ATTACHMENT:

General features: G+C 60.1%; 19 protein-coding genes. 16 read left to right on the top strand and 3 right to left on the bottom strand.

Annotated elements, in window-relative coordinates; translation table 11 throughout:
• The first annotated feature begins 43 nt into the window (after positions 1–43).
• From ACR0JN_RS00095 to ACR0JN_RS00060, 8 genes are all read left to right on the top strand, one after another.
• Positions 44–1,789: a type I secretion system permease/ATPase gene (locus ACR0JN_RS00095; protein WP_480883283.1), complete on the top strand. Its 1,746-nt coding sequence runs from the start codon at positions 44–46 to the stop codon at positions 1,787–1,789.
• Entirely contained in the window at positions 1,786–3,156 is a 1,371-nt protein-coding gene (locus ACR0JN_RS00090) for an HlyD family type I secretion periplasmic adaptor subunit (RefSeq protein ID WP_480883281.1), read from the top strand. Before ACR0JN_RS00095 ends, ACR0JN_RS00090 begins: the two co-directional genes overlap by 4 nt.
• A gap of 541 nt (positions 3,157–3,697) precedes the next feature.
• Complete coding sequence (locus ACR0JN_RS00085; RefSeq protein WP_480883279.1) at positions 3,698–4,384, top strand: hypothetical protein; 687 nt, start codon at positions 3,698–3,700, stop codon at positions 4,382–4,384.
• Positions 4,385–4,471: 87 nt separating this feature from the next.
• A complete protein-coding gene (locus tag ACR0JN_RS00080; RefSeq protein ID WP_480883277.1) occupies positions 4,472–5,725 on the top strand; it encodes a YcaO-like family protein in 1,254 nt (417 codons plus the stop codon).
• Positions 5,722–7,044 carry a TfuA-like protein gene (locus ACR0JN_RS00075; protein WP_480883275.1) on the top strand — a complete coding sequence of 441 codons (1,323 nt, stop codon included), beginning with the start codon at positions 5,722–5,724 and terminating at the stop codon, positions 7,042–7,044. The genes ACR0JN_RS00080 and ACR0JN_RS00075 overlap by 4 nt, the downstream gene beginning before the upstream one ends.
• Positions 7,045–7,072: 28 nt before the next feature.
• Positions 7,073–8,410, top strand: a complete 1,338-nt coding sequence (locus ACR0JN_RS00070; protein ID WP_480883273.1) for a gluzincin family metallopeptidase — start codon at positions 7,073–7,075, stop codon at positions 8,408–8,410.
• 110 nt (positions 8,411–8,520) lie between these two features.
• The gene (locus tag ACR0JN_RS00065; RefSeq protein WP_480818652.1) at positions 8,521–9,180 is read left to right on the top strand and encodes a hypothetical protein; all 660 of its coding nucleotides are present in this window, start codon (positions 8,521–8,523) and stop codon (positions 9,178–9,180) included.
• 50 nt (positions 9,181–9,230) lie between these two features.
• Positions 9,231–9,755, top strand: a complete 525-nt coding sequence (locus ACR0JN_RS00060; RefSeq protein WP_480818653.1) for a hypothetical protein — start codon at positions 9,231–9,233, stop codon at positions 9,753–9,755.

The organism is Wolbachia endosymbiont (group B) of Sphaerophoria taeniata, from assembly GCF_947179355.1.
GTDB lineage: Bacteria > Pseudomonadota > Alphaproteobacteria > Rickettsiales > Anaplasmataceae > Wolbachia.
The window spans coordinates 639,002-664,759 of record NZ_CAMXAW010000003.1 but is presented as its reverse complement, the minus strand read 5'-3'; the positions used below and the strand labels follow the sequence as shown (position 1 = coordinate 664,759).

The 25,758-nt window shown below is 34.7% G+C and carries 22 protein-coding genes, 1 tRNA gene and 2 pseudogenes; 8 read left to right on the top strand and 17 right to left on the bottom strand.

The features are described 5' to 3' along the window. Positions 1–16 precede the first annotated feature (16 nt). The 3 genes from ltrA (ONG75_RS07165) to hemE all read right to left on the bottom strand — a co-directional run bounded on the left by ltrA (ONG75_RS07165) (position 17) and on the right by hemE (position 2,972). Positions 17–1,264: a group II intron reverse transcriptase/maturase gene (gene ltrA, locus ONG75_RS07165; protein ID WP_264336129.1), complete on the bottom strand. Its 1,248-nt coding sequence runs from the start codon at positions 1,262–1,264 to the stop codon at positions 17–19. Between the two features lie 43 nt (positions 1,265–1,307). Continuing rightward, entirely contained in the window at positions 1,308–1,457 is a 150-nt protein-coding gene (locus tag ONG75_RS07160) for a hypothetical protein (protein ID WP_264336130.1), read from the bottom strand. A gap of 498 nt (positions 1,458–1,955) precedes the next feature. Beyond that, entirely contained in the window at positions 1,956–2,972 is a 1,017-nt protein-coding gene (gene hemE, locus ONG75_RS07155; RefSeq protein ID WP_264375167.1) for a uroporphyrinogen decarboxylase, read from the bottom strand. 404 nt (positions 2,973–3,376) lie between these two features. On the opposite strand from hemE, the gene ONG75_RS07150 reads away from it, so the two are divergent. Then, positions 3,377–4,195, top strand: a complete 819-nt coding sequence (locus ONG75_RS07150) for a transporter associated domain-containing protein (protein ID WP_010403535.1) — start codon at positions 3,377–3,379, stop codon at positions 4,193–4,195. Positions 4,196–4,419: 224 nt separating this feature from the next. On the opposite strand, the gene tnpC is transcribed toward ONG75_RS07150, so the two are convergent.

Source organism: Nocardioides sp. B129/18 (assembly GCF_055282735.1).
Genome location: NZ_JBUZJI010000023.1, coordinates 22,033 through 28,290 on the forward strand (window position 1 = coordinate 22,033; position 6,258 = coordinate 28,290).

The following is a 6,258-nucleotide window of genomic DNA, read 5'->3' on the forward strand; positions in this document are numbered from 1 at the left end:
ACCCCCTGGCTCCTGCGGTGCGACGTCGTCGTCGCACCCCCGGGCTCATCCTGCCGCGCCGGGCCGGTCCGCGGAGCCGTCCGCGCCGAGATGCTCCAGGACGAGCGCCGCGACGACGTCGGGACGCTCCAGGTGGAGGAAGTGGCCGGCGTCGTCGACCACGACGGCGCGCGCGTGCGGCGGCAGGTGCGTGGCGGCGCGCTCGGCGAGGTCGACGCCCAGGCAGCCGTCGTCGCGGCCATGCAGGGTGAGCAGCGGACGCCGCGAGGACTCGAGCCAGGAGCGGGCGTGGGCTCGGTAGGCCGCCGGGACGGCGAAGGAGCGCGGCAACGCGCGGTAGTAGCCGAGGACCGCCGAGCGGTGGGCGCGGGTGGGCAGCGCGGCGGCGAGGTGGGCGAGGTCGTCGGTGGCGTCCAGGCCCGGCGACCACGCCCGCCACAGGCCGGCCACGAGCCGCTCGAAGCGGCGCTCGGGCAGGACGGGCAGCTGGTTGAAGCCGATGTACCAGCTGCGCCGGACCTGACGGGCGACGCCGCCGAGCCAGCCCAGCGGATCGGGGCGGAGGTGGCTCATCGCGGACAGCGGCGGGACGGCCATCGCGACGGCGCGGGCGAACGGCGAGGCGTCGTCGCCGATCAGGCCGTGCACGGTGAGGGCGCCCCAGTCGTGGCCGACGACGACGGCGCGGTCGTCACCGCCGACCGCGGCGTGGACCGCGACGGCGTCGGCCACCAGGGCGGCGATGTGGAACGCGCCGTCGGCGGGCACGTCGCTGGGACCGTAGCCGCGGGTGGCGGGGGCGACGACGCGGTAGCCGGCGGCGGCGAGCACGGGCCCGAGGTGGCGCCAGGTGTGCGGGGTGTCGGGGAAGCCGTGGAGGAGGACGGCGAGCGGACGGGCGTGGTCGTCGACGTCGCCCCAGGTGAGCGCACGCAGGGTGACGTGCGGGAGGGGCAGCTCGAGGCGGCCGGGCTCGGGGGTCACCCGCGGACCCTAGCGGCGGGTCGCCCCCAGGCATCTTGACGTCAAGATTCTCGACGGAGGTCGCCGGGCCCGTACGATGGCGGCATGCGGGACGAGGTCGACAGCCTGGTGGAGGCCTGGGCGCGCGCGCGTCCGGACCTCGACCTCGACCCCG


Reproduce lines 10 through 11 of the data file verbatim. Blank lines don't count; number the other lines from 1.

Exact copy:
• A complete protein-coding gene (locus tag ACR0JN_RS00080; RefSeq protein ID WP_480883277.1) occupies positions 4,472–5,725 on the top strand; it encodes a YcaO-like family protein in 1,254 nt (417 codons plus the stop codon).
• Positions 5,722–7,044 carry a TfuA-like protein gene (locus ACR0JN_RS00075; protein WP_480883275.1) on the top strand — a complete coding sequence of 441 codons (1,323 nt, stop codon included), beginning with the start codon at positions 5,722–5,724 and terminating at the stop codon, positions 7,042–7,044. The genes ACR0JN_RS00080 and ACR0JN_RS00075 overlap by 4 nt, the downstream gene beginning before the upstream one ends.